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Creating smarter schools through collaboration

Megan Tschannen‐Moran (The Ohio State University, Columbus, Ohio, USA)
Cynthia Uline (The Ohio State University, Columbus, Ohio, USA)
Anita Woolfolk Hoy (The Ohio State University, Columbus, Ohio, USA)
Timm Mackley (The Ohio State University, Columbus, Ohio, USA)

Journal of Educational Administration

ISSN: 0957-8234

Article publication date: 1 August 2000



Principles of cognitive psychology are considered, not primarily as they inform classroom practice, but as they inform school organization and administrative practice in schools. Theories of knowledge as distributed, social, situated, and based on prior beliefs and knowledge are applied to organizational learning within schools. Collaborative problem solving is explored as a means that schools might employ to become smarter. The study is situated within a Midwestern high school that is striving to improve itself. This school employs collaborative strategies to learn and adapt to changed expectations and circumstances. In the school examined, this collaboration is orchestrated through the creation of discourse communities among teachers and cognitive apprenticeships among teachers and administrators.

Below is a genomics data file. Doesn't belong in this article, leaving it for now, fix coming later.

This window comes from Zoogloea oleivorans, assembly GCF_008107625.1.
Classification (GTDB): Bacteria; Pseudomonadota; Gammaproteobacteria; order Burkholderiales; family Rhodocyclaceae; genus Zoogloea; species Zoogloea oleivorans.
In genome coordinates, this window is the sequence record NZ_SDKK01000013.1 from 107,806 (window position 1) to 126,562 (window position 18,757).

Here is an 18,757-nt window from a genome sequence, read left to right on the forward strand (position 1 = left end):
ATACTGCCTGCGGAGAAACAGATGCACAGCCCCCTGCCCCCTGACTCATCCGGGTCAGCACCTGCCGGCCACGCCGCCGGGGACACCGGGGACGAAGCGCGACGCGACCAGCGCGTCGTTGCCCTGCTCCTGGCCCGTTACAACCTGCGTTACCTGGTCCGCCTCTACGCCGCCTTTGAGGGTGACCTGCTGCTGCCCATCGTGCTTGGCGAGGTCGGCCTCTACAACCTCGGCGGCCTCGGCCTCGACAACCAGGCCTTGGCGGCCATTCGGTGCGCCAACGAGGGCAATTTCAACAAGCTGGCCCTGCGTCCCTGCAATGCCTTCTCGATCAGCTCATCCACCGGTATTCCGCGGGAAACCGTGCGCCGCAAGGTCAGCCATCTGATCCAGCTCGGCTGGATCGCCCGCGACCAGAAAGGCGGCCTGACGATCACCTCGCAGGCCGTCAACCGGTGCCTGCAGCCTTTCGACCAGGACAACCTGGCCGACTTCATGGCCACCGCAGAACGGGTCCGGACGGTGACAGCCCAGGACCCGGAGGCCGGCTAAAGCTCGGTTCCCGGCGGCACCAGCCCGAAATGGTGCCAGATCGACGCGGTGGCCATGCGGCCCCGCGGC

Tschannen‐Moran, M., Uline, C., Woolfolk Hoy, A. and Mackley, T. (2000), "Creating smarter schools through collaboration", Journal of Educational Administration, Vol. 38 No. 3, pp. 247-272.




Copyright © 2000, MCB UP Limited

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